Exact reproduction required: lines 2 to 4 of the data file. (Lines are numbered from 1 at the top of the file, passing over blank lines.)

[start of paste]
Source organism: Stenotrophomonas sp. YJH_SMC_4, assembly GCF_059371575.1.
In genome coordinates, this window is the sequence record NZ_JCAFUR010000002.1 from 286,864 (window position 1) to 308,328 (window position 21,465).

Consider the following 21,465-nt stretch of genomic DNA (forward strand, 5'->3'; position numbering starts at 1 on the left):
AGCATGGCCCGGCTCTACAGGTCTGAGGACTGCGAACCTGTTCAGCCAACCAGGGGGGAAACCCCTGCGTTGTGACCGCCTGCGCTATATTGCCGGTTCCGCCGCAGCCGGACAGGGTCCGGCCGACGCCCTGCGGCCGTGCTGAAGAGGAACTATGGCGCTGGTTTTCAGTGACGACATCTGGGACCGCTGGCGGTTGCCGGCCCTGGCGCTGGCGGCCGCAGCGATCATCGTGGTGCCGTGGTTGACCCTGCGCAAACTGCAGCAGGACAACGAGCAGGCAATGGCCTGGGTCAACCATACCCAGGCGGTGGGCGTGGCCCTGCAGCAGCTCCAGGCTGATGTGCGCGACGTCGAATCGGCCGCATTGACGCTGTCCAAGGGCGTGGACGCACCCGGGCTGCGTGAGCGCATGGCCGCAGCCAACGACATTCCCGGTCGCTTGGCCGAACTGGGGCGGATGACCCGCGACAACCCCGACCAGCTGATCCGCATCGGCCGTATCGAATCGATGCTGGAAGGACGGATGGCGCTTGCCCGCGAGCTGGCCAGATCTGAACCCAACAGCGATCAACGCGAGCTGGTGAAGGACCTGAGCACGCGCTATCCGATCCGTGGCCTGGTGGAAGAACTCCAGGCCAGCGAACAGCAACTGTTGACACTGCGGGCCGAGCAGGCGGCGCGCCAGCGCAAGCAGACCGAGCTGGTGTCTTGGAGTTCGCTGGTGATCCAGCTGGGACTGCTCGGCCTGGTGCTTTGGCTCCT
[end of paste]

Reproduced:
In genome coordinates, this window is the sequence record NZ_JCAFUR010000002.1 from 286,864 (window position 1) to 308,328 (window position 21,465).

Consider the following 21,465-nt stretch of genomic DNA (forward strand, 5'->3'; position numbering starts at 1 on the left):
AGCATGGCCCGGCTCTACAGGTCTGAGGACTGCGAACCTGTTCAGCCAACCAGGGGGGAAACCCCTGCGTTGTGACCGCCTGCGCTATATTGCCGGTTCCGCCGCAGCCGGACAGGGTCCGGCCGACGCCCTGCGGCCGTGCTGAAGAGGAACTATGGCGCTGGTTTTCAGTGACGACATCTGGGACCGCTGGCGGTTGCCGGCCCTGGCGCTGGCGGCCGCAGCGATCATCGTGGTGCCGTGGTTGACCCTGCGCAAACTGCAGCAGGACAACGAGCAGGCAATGGCCTGGGTCAACCATACCCAGGCGGTGGGCGTGGCCCTGCAGCAGCTCCAGGCTGATGTGCGCGACGTCGAATCGGCCGCATTGACGCTGTCCAAGGGCGTGGACGCACCCGGGCTGCGTGAGCGCATGGCCGCAGCCAACGACATTCCCGGTCGCTTGGCCGAACTGGGGCGGATGACCCGCGACAACCCCGACCAGCTGATCCGCATCGGCCGTATCGAATCGATGCTGGAAGGACGGATGGCGCTTGCCCGCGAGCTGGCCAGATCTGAACCCAACAGCGATCAACGCGAGCTGGTGAAGGACCTGAGCACGCGCTATCCGATCCGTGGCCTGGTGGAAGAACTCCAGGCCAGCGAACAGCAACTGTTGACACTGCGGGCCGAGCAGGCGGCGCGCCAGCGCAAGCAGACCGAGCTGGTGTCTTGGAGTTCGCTGGTGATCCAGCTGGGACTGCTCGGCCTGGTGCTTTGGCTCCT